Q. Did you ever think you were never going to win?
RICKY STENHOUSE JR.: Yeah, I mean, you get to a point over the last couple years, I probably thought that. The start of this season, I had a different mindset that let's continue to build on what we learned at the end of last year, and let's try and get a win before the season it up. We've got races that we circled that are really good potential for us, Bristol, a lot of the short tracks right now I feel really good at, and Talladega and Daytona, but for sure Talladega because just our average finish here has been really good.
You know, I think we come into this weekend‑‑ after qualifying, I was like, man, I just can't screw this up, we've got a really fast Fifth Third Ford. I was a little more anxious today, but this year I've felt like the way our cars have performed and the way they've driven, I've felt like we could get something in Victory Lane before the season was up. I'm glad it's sooner rather than later.

Q. And to follow up on that and the questions about Danica, when you were talking to some of us a few weeks ago, there were a lot of questions about being known as Danica's boyfriend. You kind of cringed a little bit on some of those. Do you feel like does this win‑‑ do you feel like it helps kind of your reputation or the way people view you, or does it matter?
RICKY STENHOUSE JR.: It doesn't matter to me. We've got a great relationship, just like anybody else does, and both of our main focus is to go out and run well and win races and do what we have to do to do that. She understands that I'm going to go to the shop a lot, and to have that support and her knowing where I'm coming from is great to have. I don't mind being known as her boyfriend. She doesn't mind being known as my girlfriend. Either way, it goes either way, and we couldn't be in a better place right now.

Q. A couple weeks ago you said that you thought playoffs might be a possibility this season because of the sustained success that your team had enjoyed this year. What's it feel like to finally have that opportunity and qualify for the All‑Star Race?
RICKY STENHOUSE JR.: Oh, yeah, the All‑Star Race; I forgot about that. Yeah, perfect. Man, it feels really good. We knew it was a possibility for both Trevor and I, if you look at the way Trevor has ran, as well, real consistent, and now that's our next objective is to have both cars in the Chase. The way we're running, you don't have to win. You can get in on points, and I think we can get the 6 in, whether it's a win or on points, and that's going to be the main focus of our shop. But for us, it'll be nice to go out and just gather as much information throughout this year and go out and contend for wins. We've still got a lot of work to do. We've contended for top 5s and top 10s for a lot of this year, and we're trying to push forward and continue to do that.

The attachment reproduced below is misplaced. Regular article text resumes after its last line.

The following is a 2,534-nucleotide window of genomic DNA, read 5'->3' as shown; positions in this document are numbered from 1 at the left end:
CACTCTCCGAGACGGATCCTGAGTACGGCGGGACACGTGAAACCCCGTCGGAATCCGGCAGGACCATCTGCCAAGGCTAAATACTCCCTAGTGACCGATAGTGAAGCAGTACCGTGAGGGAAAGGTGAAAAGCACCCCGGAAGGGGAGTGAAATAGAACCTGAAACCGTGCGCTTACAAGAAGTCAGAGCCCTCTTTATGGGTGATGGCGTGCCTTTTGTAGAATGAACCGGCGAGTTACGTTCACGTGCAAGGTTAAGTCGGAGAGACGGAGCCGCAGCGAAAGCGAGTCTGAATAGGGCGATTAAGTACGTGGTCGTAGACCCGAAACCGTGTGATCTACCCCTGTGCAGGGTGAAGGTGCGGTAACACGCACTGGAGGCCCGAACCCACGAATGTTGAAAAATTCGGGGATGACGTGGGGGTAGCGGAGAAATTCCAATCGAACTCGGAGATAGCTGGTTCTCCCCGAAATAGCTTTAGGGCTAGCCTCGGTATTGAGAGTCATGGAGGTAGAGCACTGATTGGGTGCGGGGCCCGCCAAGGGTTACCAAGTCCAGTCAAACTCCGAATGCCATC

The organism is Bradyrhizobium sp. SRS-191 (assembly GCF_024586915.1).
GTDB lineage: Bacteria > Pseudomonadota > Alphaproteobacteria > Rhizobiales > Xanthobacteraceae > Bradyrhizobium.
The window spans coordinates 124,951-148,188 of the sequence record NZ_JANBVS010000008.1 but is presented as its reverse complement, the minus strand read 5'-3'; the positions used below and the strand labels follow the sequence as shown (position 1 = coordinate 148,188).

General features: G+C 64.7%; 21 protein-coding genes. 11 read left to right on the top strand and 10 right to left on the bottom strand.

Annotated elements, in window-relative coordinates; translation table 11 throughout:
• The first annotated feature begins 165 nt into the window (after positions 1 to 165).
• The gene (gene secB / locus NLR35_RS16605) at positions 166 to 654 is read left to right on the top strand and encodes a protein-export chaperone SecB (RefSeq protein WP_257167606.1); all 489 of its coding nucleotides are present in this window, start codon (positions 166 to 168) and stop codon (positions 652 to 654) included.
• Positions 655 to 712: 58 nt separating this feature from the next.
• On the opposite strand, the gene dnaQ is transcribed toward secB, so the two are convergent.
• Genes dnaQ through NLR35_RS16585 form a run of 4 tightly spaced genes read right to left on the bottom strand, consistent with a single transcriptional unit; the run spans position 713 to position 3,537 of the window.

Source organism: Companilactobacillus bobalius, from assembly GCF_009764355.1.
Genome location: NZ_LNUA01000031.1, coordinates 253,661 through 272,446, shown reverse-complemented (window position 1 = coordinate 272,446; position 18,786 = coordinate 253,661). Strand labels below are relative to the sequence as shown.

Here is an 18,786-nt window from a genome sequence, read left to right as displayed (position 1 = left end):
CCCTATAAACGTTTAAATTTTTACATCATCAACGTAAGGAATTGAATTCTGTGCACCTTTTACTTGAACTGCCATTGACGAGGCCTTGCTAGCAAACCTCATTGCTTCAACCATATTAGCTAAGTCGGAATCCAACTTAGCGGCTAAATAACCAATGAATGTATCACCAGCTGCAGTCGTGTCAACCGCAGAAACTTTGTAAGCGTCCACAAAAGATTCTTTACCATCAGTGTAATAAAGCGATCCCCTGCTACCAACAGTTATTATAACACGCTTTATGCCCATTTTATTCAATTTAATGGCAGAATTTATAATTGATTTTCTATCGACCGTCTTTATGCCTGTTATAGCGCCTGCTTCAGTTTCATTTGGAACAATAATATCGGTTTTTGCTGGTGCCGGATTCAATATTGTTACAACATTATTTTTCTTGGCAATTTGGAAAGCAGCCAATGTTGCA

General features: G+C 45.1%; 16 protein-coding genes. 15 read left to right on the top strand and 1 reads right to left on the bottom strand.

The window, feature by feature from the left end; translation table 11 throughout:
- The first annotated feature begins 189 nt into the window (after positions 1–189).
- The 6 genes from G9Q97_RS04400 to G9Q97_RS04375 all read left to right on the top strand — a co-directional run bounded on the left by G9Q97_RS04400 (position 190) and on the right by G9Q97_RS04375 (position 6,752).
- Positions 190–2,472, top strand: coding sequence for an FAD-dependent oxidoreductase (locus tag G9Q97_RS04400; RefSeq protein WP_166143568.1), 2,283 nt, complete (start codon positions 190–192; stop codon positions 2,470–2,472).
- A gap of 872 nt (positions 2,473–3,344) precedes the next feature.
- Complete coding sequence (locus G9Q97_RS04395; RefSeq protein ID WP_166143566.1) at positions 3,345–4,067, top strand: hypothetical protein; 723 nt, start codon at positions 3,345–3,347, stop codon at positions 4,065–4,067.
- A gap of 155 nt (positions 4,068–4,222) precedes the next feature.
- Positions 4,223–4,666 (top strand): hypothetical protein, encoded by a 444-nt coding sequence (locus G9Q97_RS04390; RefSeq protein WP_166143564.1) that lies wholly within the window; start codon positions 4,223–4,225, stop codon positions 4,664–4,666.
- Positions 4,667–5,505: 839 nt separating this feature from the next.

Q. And for Brian, Ricky in the last couple weeks has talked a lot about the difference this season, being able to sustain the success once the year has started. As a relative newcomer to the team, what have you found this year as being a key to the success so far?
BRIAN PATTIE: Just focus, focus one week at a time, execute, and after the checkered flag falls on a Sunday, we'll regroup on Monday and start over. Just try and not get ahead of ourselves. That's just the biggest part. Obviously we've got better people and better spots and the cars are faster. That helps tremendously.
Yeah, he drove his tail off. I don't have to question his commitment level, so that's good. It's 110 every lap, probably 10 percent too much most of the time. But you know, the year has gone good so far. We've run well at tracks that he shouldn't run well because he hates it, Martinsville being one of them. So what he likes track‑wise and what I like are two different things, and it's made it well, so hopefully we can continue.

Q. Jack, it's been a while since one of your guys have won in the Monster Energy NASCAR Cup Series. There was talk earlier this year about maybe you stepping away from the sport, and then I think that was corrected and you said that that wasn't the case. But through it all, how frustrating has it been for you, and what have you done to kind of help steer the ship and get everything turned back around?
JACK ROUSH: Well, I've had a really great run with Steve meal and with Jimmy Fennig and with Robby Reiser and Harry McMullen and Max Jones and all the great managers and technicians, mechanics and leaders that I've had around me. On their back I've enjoyed a lot of success, and I never doubted the fact that we would win more races. I just didn't know if it was going to be today.